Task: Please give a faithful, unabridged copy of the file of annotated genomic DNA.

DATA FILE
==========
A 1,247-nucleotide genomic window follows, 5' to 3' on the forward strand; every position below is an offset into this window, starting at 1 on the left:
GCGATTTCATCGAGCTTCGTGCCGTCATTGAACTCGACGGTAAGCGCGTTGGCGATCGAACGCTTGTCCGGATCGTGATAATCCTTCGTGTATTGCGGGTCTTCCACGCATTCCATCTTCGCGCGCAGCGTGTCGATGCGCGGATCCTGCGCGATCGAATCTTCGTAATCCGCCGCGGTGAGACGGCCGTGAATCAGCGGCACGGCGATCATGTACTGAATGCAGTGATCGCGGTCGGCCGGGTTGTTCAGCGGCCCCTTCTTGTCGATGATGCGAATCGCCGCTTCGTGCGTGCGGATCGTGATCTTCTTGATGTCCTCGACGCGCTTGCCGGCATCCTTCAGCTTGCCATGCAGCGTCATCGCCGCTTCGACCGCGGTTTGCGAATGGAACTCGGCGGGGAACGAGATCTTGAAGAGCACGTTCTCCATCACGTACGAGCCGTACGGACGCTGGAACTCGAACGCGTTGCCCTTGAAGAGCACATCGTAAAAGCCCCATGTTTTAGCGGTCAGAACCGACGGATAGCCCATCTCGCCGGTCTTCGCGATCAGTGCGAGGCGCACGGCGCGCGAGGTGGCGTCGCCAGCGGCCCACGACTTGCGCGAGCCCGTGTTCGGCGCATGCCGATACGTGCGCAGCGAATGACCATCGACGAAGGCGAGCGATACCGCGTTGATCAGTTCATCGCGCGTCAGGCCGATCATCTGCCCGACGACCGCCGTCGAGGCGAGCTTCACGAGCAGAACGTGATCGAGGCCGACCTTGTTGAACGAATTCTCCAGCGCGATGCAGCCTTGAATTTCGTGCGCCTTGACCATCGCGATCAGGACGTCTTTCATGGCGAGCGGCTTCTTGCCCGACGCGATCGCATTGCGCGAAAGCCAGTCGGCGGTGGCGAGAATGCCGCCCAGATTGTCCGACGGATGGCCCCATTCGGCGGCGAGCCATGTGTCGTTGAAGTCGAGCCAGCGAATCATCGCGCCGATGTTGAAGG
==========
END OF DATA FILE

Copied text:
A 1,247-nucleotide genomic window follows, 5' to 3' on the forward strand; every position below is an offset into this window, starting at 1 on the left:
GCGATTTCATCGAGCTTCGTGCCGTCATTGAACTCGACGGTAAGCGCGTTGGCGATCGAACGCTTGTCCGGATCGTGATAATCCTTCGTGTATTGCGGGTCTTCCACGCATTCCATCTTCGCGCGCAGCGTGTCGATGCGCGGATCCTGCGCGATCGAATCTTCGTAATCCGCCGCGGTGAGACGGCCGTGAATCAGCGGCACGGCGATCATGTACTGAATGCAGTGATCGCGGTCGGCCGGGTTGTTCAGCGGCCCCTTCTTGTCGATGATGCGAATCGCCGCTTCGTGCGTGCGGATCGTGATCTTCTTGATGTCCTCGACGCGCTTGCCGGCATCCTTCAGCTTGCCATGCAGCGTCATCGCCGCTTCGACCGCGGTTTGCGAATGGAACTCGGCGGGGAACGAGATCTTGAAGAGCACGTTCTCCATCACGTACGAGCCGTACGGACGCTGGAACTCGAACGCGTTGCCCTTGAAGAGCACATCGTAAAAGCCCCATGTTTTAGCGGTCAGAACCGACGGATAGCCCATCTCGCCGGTCTTCGCGATCAGTGCGAGGCGCACGGCGCGCGAGGTGGCGTCGCCAGCGGCCCACGACTTGCGCGAGCCCGTGTTCGGCGCATGCCGATACGTGCGCAGCGAATGACCATCGACGAAGGCGAGCGATACCGCGTTGATCAGTTCATCGCGCGTCAGGCCGATCATCTGCCCGACGACCGCCGTCGAGGCGAGCTTCACGAGCAGAACGTGATCGAGGCCGACCTTGTTGAACGAATTCTCCAGCGCGATGCAGCCTTGAATTTCGTGCGCCTTGACCATCGCGATCAGGACGTCTTTCATGGCGAGCGGCTTCTTGCCCGACGCGATCGCATTGCGCGAAAGCCAGTCGGCGGTGGCGAGAATGCCGCCCAGATTGTCCGACGGATGGCCCCATTCGGCGGCGAGCCATGTGTCGTTGAAGTCGAGCCAGCGAATCATCGCGCCGATGTTGAAGG